The epidemic that won’t go away
February 26, 2024 by Alistair Enser
Don’t worry: it’s not Covid. But in some ways, it’s just as insidious, and it refuses to go away. Yet just like Covid, we have it in our power to almost eradicate it.
In my last blog, I wrote how John Lewis boss Sharon White has warned that criminals have a “licence to shoplift” following an increase in cases. Citing research by the British Retail Consortium, she claimed that shoplifting has surged 26%, with more than 850 incidents of violence and abuse towards shop workers every day. “It’s a crisis that is hiding in plain sight,” she said.
Only a week later, the Co-Op has said that crime in its outlets had hit record levels, increasing by more than one-third over the past year – with around 1,000 cases of crime, shoplifting and anti-social behaviour in its shops every day in the six months to June 2023. Co-op Food managing director Matt Hood said retail crime was driven by “repeat and prolific offenders and, organised criminal gangs”. In the worst cases, he said it could even be described as “looting.”
He called for Police to get tougher on repeat offenders, as the Co-Op’s campaigns and public affairs director Paul Gerrard said one store in the West Country had “the same individual target our store stealing thousands of pounds worth of product every single week”. The Co-Op has suggested that some areas of the UK could become “no go areas” for stores, as the prevalence of crime makes the businesses unviable – leaving a “retail desert” for the local community.
In which case, the criminals have won. Is this really what we want? Police forces around the UK are stretched, and often unable to respond to incidents with the speed needed. As I wrote previously, if anything, retail crime is probably underreported: when Sussex police and crime commissioner Katy Bourne introduced new reporting systems, dedicated officers and a campaign to win back retailer trust, the region saw a 42% increase in crime reporting.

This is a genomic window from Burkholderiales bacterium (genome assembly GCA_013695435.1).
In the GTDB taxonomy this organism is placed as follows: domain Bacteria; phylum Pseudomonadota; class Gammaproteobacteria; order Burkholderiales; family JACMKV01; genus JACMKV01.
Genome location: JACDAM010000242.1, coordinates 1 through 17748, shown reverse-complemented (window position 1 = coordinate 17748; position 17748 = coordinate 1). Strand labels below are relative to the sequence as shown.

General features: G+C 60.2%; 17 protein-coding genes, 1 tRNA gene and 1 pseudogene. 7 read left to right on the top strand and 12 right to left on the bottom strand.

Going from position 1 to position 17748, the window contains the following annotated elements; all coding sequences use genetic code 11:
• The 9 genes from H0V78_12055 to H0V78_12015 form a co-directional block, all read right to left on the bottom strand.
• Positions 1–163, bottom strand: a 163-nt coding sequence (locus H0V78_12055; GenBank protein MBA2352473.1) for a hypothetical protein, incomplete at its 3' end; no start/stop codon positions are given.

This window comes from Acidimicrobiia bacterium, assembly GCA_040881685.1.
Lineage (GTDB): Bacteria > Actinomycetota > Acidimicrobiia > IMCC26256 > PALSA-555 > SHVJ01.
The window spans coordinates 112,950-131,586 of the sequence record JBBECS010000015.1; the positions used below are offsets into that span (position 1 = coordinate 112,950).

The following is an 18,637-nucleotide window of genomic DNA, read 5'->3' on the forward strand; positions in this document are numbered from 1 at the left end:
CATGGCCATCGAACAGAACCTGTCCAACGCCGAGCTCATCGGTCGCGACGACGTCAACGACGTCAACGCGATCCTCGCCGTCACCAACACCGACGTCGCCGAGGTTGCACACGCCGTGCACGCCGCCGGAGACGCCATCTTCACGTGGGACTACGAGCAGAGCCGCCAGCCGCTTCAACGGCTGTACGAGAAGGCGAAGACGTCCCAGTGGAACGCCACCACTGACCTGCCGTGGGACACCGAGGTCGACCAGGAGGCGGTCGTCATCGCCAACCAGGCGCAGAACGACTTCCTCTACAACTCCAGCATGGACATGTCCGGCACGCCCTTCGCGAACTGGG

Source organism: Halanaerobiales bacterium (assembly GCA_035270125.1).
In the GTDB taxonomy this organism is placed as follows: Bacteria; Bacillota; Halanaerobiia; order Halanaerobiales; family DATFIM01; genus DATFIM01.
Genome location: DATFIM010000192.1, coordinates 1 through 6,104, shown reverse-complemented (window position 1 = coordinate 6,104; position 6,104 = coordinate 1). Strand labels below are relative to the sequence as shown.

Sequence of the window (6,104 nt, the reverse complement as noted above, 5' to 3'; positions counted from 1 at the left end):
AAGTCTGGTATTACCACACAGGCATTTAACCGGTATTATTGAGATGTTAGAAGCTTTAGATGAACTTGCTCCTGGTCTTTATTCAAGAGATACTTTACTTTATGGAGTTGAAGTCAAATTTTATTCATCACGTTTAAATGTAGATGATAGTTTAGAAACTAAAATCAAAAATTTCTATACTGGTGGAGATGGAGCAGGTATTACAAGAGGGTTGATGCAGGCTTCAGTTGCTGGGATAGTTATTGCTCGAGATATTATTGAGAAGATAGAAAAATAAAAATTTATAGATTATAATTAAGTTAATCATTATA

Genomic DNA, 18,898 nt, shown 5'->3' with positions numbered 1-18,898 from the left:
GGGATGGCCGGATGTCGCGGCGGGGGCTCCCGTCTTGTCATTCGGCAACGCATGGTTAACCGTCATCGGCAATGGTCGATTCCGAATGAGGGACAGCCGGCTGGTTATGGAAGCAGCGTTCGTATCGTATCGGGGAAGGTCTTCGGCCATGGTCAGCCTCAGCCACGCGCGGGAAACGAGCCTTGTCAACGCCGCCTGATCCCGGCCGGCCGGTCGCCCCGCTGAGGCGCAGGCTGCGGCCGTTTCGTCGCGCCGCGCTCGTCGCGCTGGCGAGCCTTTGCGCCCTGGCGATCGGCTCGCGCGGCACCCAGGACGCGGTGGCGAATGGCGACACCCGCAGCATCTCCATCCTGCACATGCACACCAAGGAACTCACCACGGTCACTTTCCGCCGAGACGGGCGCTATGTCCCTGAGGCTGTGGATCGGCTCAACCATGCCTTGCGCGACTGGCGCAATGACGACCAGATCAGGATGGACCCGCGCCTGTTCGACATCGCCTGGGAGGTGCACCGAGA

This situation is clearly untenable and, while reprioritisation of police resources might help, I cannot see why, in the face of an epidemic of retail theft, violence and anti social behaviour, facial recognition technology is still frowned on by some.
Yes, I know; I addressed this subject in my last blog. But in the intervening two weeks, yet another major retailer has come out saying if may have to close stores plagued by crime. One store worker’s experience of being bottled by a “customer” was featured in the Daily Mail only a few days after my last blog. I, therefore, make no apology for bringing up the subject again because, over those same two weeks, I also read another article reflecting hostility to facial recognition technology.
The article in the Guardian claims, in alarmist tones, that “Home Office officials have drawn up secret plans to lobby the independent privacy regulator in an attempt to push the rollout of controversial facial recognition technology into high street shops and supermarkets.” Citing the usual “fears” over civil liberties, the article does, however, mention the positive experiences of Mike Ashley’s Frasers Group, which has said the technology has cut crime.
Enough is enough. Shop workers shouldn’t have to fear being bottled at their place of work. It’s unacceptable. We live in 2023, not 1723, for goodness’ sake – there is a technological solution to this. The argument about fair use of facial recognition technology is well rehearsed, and the regulatory environment around GDPR is well established. I and many others have explained how facial recognition technology is used alongside security officers as a tool that supports their enquiries and intervention, as necessary. It’s not ‘fit and forget’ and, on many levels, it serves the same function as the name written down in a police officer’s notebook of old – it’s just far, far more efficient.
One other thought: the police itself note the importance of high-quality CCTV in securing prosecutions for retail crime, so they can’t be blamed for not prosecuting enough criminals if retailers don’t use technology that supports their work. Facial recognition, as part of a broader video surveillance system, is essential for retailers if the plague of crime is to be defeated. What do you think? Let me know in the poll I am running separately about this subject.